Qiu was later sen­tenced to four years in prison. The other killers walked free.

Liu Han was soon es­tab­lished as a “king­pin” in Guang­han and Mianyang. Some of his vic­tims were forced to leave their homes in fear of his gang.

More than 100 mem­bers of the pub­lic were made to suf­fer by the group, the au­thor­i­ties said.

In 2008, Chen Fuwei, boss of an­other Guang­han gang, was re­leased from prison, threat­en­ing to take re­venge on the Liu broth­ers. In re­sponse, Liu Wei al­legedly called in Wen Xiangzhuo and Kuang Xiaop­ing and told them to “get rid of Chen”.

The killing took place in broad day­light on Jan 10, 2009.

Af­ter­ward, Liu Han al­legedly ar­ranged for Liu Wei to es­cape and lob­bied for his in­no­cence. Liu Han met with his younger brother many times since then, giv­ing him mil­lions of yuan.

Ev­i­dence col­lected in the in­ves­ti­ga­tion show Liu Han’s gang in­volved in dozens of se­ri­ous crim­i­nal of­fenses, in­clud­ing homi­cides, as­saults and il­le­gal de­ten­tions, over more than 10 years. There have been at least nine deaths, five of which were the re­sult of gun­fire. Rise to riches

Liu Han al­legedly pro­tected his busi­ness with his gang and funded his gang from his busi­ness, and thus en­gi­neered his dizzy­ing as­cent into the realm of the su­per-rich.

In March 1997 when Liu set up the Han­long Group in Mianyang, he re­port­edly re­cruited hatchet men in the name of se­cu­rity guards. He al­legedly had Liu Wei pur­chase weapons, and they built an un­der­ground ar­se­nal in Guang­han.

When the gang was busted in 2013, po­lice con­fis­cated three grenades, 20 guns, 677 bul­lets, 2,163 shot­gun car­tridges and more than 100 knives.

Liu’s syn­di­cate was ex­tremely hi­er­ar­chi­cal, with him be­ing the head. Large num­bers of thugs were at his dis­posal.

He wanted fierce fighters, and as long as they fought for the “or­ga­ni­za­tion”, the or­ga­ni­za­tion cov­ered for their crimes.

Ac­cord­ing to Liu’s rules, gang­sters should claim no in­volve­ment with Han­long if caught by the po­lice. Any­one who re­vealed the or­ga­ni­za­tion’s se­crets was se­verely pun­ished.

Those who hes­i­tated to kill were ex­pelled, while mur­der­ers like Tang Xian­bing were pro­moted to man­age­rial po­si­tions with an­nual salaries of 100,000 yuan ($16,400).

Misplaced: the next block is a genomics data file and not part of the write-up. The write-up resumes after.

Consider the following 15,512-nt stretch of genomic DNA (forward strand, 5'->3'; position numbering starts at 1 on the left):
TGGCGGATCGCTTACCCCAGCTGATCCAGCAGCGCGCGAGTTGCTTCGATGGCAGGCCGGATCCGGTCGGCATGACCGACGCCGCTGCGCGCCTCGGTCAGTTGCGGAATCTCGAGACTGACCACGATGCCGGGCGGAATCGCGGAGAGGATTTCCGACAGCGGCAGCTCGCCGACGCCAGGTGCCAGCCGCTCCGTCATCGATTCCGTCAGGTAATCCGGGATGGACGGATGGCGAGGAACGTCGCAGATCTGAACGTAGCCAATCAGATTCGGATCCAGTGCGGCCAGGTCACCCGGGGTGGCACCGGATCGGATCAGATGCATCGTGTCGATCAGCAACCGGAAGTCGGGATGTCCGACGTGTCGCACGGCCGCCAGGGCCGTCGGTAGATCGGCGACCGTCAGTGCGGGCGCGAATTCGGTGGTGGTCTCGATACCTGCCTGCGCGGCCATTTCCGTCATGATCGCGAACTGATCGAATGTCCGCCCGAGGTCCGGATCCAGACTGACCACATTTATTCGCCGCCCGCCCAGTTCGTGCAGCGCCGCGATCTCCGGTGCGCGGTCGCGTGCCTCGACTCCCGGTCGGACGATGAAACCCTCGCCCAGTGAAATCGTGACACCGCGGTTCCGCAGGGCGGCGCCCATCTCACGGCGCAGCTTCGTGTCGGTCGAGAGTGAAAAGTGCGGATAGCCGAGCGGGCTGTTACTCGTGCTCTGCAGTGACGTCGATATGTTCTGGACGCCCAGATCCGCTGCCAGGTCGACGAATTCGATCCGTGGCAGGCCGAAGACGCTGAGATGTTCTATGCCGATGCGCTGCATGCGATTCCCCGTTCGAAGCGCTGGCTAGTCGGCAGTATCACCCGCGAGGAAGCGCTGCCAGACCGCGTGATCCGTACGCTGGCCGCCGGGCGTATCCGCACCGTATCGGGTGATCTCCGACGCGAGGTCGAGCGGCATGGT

Af­ter Sun Hua­jun and Miao Jun al­legedly killed Wang Yongcheng, Liu Han ar­ranged their es­cape, and re­warded Sun with a Cadil­lac, an Audi and more than 300,000 yuan. Miao Jun re­ceived 600,000 yuan.

With car­rots and sticks, Liu es­tab­lished ab­so­lute author­ity in the gang. Blood cleared the path for his businesses. His wealth snow­balled.

Ac­cord­ing to the po­lice, af­ter killing Zhou Zheng in 1998, Liu Han and Liu Wei mo­nop­o­lized gam­bling and loan-shark­ing in Guang­han. Their dom­i­nance ex­panded to sand ex­trac­tion, con­struc­tion and build­ing ma­te­rial mar­kets in and around Guang­han.

The slaugh­ter of Xiong Wei and Wang Yongcheng helped clear the way for real es­tate de­vel­op­ment in Mianyang. Liu won ten­der for lu­cra­tive projects such as the Mianyang air­port and Han­long Bridge. He ac­quired the Forgood Dis­tillery Co be­low mar­ket price.

In 2000, Liu moved Han­long Group’s head­quar­ters from Mianyang to Chengdu, the provin­cial cap­i­tal, reach­ing out to more sec­tors. When his or­ga­ni­za­tion ze­roed in on a project, other bid­ders backed off.

In­ter­viewed by The Wall Street Jour­nal in 2010, Liu said he “has al­ways been a win­ner, never lost”.

Since 2000, vi­o­lence played less and less a part in his gang’s deal­ings. The fear had al­ready been spread. Its job was done. Liu Han and his gang dom­i­nated lo­cal pol­i­tics and the econ­omy by in­tim­i­da­tion.

Liu and his Han­long Group med­dled in and mo­nop­o­lized many in­dus­tries. His busi­ness em­pire was backed by men­ace. Ev­i­dence shows that he and his gang have ac­cu­mu­lated enor­mous wealth in property, min­ing, and elec­tric­ity, through loan shark­ing and stock mar­ket ma­nip­u­la­tion, by il­le­gal merg­ers and ac­qui­si­tions, among other means.

They con­trolled more than 70 com­pa­nies, in­clud­ing two listed ones, and four based over­seas. They have swin­dled loans worth 4.6 bil­lion yuan; taken shares in over­seas gam­bling com­pa­nies; and made $29.6 mil­lion by tak­ing main­land cit­i­zens to gam­ble in Ma­cao.